This story is by Robert Dyer and was part of our 2022 Fall Writing Contest. You can find all the writing contest stories here.
His hand released hers a beat too early. She looked over, but what Claudia saw couldn’t be real. In a momentary flash, Dexter’s face transformed from the polished smile of the self-assured performer to one that looked quizzical, and then blank. He collapsed and was dead before he hit the stage.
Claudia froze. The audience in Muncie’s Star Theatre gasped as they realized that the act of “Dexter and Claudia” wouldn’t be doing any encores that night. In the middle of their tap routine to “Tea for Two” Claudia became a solo act and a widow.
It was impossible for her to grasp that new reality. He was only 32. There was no way such a dashing, athletic dancer could have a heart attack and die. How often did he joke about vaudeville dying only to have it outlive him? Dexter had plucked her out of her small-town dance studio in Moline, Illinois as a last-minute fill in when his current partner eloped. Just as abruptly as he began their partnership, it was over.
Without him beside her, she wouldn’t take another bow. Claudia hung up her tap shoes and left show business behind her. Any desire to perform was gone. Besides, radio was destroying vaudeville. She contented herself with a new life in California selling hosiery at the May Company department store. It was hardly the same as the applause she loved, but applause without Dexter had no meaning.
On the first anniversary of his death, thoughts of Dexter drifted in and out of her mind all day. She missed his passion for dance and for her. That evening, she had been listening to Jack Benny on the radio when she became aware of the sound she had not heard since that day in Muncie. Tap shoes. Claudia jerked her head so fast at that familiar noise she practically spun it completely around. “Who’s there?” she called out. The only sound that returned to her was the metallic tap of shoes rhythmically hitting the floor.
She rose from her chair and switched off the radio and yet the tapping continued. Clutching at her throat, Claudia moved room by room throughout her rented bungalow. Strangely, the tapping noise never grew any louder or softer no matter where she moved. Even when she went out to the back service porch, the sound continued at the same volume. I must be going mad. I’m all alone! There’s got to be some explanation for this! She dashed back to her chair and covered her ears. Every sound of a single buffalo, shuffle ball, heel step and other tap steps still rang in her head.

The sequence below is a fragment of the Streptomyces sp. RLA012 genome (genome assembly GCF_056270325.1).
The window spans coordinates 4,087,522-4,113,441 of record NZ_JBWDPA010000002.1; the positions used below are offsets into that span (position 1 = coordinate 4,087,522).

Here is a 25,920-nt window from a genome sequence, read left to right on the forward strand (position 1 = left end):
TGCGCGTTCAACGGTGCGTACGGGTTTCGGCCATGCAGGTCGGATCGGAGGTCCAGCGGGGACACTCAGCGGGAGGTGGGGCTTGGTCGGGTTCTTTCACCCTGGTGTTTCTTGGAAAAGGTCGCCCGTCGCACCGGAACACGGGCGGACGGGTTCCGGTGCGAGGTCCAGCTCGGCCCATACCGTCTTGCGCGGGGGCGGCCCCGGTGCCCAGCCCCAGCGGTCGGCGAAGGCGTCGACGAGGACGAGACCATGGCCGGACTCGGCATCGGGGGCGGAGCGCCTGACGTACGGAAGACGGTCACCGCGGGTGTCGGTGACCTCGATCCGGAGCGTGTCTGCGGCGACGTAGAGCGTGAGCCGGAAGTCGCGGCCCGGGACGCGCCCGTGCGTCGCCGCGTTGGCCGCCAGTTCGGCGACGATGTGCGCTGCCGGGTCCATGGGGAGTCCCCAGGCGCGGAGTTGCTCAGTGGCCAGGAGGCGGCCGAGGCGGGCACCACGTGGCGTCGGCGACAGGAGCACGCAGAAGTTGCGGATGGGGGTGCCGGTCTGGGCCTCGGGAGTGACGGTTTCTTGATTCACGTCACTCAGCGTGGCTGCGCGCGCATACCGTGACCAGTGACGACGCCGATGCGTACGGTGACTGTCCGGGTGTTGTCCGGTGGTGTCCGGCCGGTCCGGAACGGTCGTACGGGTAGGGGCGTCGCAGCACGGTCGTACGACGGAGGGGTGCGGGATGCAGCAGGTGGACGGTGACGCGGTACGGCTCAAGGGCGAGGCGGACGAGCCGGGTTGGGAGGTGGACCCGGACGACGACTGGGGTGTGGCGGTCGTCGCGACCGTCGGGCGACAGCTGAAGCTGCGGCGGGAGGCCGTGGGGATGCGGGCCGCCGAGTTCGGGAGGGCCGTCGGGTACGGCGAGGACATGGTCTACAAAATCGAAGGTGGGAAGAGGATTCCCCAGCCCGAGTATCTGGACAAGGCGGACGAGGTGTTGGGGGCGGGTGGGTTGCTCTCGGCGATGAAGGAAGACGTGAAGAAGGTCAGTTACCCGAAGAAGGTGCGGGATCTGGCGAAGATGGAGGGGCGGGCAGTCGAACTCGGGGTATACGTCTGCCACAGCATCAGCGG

Claudia grabbed the phone and her anxious fingers tried to dial. “Please, Mr. Parker,” she begged, “I need you to come over right away. I know Jack Benny is on, but please!” She went out onto the front porch and paced while waiting for the elderly Mr. Parker from next door. While it seemed to take him hours, it was only a few seconds. All the while, the tapping continued.
“What is it, Mrs. Benson? Trouble with a rat again?” he called out as he came through the hedge.
“Don’t you hear it?” she pleaded with him.
He looked at her and cocked his head. “All I hear are the crickets. What should I be hearing?”
Claudia was frantic. “That noise! Surely you can hear it!”
Mr. Parker took a step away from Claudia’s porch steps. “I’m sorry, Mrs. Benson, but I don’t hear nothin’ strange at all. Of course, my hearing ain’t what it used to be.”
The fact that he could hear her plainly and not the tapping made Claudia want to scream. It was pointless to badger him about something that existed only in her head. Before she could come up with a reasonable explanation for her strange behavior, the tapping stopped as suddenly as it started. The only things she could hear were the crickets and her own rapid heartbeat.